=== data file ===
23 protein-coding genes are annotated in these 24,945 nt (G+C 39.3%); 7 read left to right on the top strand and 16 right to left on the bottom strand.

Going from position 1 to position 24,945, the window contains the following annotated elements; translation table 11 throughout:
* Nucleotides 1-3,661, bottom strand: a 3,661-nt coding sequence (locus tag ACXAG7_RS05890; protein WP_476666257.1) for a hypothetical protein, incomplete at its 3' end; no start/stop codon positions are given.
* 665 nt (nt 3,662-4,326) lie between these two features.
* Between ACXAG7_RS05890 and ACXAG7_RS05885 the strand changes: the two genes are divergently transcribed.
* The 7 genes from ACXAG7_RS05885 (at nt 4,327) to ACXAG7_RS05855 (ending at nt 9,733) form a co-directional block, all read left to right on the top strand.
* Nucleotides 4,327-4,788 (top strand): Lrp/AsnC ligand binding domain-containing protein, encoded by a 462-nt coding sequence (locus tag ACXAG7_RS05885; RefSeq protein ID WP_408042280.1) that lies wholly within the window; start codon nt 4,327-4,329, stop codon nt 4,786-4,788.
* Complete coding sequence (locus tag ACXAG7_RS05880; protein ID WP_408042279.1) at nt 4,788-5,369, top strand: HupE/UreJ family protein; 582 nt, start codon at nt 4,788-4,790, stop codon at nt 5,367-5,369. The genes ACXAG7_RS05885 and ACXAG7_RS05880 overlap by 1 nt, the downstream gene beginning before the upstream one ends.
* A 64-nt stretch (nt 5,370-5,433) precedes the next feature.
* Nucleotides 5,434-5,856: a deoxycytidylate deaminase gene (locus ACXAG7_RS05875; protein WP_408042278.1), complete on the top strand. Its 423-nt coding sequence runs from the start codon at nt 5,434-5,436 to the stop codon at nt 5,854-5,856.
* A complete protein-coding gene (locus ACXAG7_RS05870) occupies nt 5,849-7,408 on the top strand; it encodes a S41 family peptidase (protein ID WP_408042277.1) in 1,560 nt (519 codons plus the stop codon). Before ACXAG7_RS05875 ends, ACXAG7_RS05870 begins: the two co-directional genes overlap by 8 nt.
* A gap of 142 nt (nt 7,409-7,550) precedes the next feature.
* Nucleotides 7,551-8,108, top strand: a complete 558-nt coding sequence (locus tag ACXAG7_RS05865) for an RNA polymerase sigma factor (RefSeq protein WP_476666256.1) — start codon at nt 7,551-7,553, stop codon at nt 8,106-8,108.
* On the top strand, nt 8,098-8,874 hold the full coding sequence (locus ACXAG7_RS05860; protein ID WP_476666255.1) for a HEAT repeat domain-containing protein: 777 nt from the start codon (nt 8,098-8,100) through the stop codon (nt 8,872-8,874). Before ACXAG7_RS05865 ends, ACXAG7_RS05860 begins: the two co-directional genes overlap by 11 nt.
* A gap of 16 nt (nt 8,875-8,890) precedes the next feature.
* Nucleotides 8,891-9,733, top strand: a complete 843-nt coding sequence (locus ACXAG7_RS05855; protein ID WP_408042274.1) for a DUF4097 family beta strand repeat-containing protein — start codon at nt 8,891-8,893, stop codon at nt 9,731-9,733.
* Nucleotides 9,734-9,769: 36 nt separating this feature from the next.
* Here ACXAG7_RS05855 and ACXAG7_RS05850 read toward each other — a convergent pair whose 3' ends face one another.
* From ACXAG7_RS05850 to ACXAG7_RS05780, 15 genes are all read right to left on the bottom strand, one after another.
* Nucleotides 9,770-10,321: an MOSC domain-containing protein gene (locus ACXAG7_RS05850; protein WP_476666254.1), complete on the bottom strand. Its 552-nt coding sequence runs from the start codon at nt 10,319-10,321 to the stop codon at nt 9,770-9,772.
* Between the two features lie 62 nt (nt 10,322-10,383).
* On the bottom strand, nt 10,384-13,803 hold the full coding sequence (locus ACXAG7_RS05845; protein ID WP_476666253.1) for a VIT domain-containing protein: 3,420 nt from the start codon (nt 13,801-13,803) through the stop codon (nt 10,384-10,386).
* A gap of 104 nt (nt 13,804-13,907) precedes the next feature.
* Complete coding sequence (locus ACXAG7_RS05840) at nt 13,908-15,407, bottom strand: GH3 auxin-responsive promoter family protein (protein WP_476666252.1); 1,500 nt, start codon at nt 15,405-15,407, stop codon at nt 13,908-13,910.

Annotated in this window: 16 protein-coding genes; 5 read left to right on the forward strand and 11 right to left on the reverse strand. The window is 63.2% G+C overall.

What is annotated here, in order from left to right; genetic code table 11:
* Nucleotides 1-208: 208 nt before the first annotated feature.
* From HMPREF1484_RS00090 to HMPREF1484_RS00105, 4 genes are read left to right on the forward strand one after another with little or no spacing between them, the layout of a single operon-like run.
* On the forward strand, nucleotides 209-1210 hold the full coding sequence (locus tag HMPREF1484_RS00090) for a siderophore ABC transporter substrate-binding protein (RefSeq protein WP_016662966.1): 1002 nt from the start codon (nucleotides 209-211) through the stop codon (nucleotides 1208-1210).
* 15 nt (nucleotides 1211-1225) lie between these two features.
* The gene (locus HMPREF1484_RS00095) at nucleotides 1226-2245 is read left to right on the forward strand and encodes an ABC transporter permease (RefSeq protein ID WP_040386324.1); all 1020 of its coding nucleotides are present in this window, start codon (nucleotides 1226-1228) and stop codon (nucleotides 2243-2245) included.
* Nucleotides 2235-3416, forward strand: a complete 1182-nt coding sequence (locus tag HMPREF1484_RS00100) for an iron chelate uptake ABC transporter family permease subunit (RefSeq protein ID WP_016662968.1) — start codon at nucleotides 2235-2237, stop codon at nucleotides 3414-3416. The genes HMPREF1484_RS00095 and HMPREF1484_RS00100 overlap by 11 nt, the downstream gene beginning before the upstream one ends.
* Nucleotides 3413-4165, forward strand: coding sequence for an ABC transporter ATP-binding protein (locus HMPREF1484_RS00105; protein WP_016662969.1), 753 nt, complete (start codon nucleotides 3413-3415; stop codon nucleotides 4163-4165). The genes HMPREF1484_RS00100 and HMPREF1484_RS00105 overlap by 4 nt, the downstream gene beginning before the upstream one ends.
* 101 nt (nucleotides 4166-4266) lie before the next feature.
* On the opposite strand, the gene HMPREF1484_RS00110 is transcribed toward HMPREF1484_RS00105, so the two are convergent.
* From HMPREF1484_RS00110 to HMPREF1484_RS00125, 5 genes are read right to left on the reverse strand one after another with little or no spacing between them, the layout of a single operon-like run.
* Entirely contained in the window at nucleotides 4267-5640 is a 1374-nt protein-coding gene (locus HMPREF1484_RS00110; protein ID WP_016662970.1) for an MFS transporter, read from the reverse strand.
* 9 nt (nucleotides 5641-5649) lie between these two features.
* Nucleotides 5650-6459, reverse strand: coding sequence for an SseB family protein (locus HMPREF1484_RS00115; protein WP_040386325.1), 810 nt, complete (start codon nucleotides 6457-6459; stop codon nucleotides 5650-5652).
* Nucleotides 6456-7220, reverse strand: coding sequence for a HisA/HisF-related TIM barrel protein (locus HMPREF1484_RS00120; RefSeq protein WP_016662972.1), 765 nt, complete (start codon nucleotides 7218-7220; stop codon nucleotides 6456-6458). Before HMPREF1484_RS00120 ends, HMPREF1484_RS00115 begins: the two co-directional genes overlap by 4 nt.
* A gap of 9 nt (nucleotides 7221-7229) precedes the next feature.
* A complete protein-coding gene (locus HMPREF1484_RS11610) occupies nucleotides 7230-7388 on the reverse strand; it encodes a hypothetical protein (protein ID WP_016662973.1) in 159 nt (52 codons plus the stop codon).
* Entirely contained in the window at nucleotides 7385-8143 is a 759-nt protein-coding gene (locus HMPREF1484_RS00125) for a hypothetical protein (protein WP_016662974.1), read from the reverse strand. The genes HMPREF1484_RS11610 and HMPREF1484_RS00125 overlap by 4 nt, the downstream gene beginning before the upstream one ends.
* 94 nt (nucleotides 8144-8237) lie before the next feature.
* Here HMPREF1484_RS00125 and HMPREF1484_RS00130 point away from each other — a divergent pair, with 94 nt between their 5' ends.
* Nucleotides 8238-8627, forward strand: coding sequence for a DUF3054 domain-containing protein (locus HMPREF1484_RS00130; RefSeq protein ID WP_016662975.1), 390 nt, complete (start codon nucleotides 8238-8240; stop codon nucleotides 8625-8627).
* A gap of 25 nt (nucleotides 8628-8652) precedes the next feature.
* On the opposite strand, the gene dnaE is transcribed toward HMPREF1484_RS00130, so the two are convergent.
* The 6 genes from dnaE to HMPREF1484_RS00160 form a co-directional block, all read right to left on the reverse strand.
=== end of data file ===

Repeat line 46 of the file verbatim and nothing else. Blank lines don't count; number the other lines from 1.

* Nucleotides 8238-8627, forward strand: coding sequence for a DUF3054 domain-containing protein (locus HMPREF1484_RS00130; RefSeq protein ID WP_016662975.1), 390 nt, complete (start codon nucleotides 8238-8240; stop codon nucleotides 8625-8627).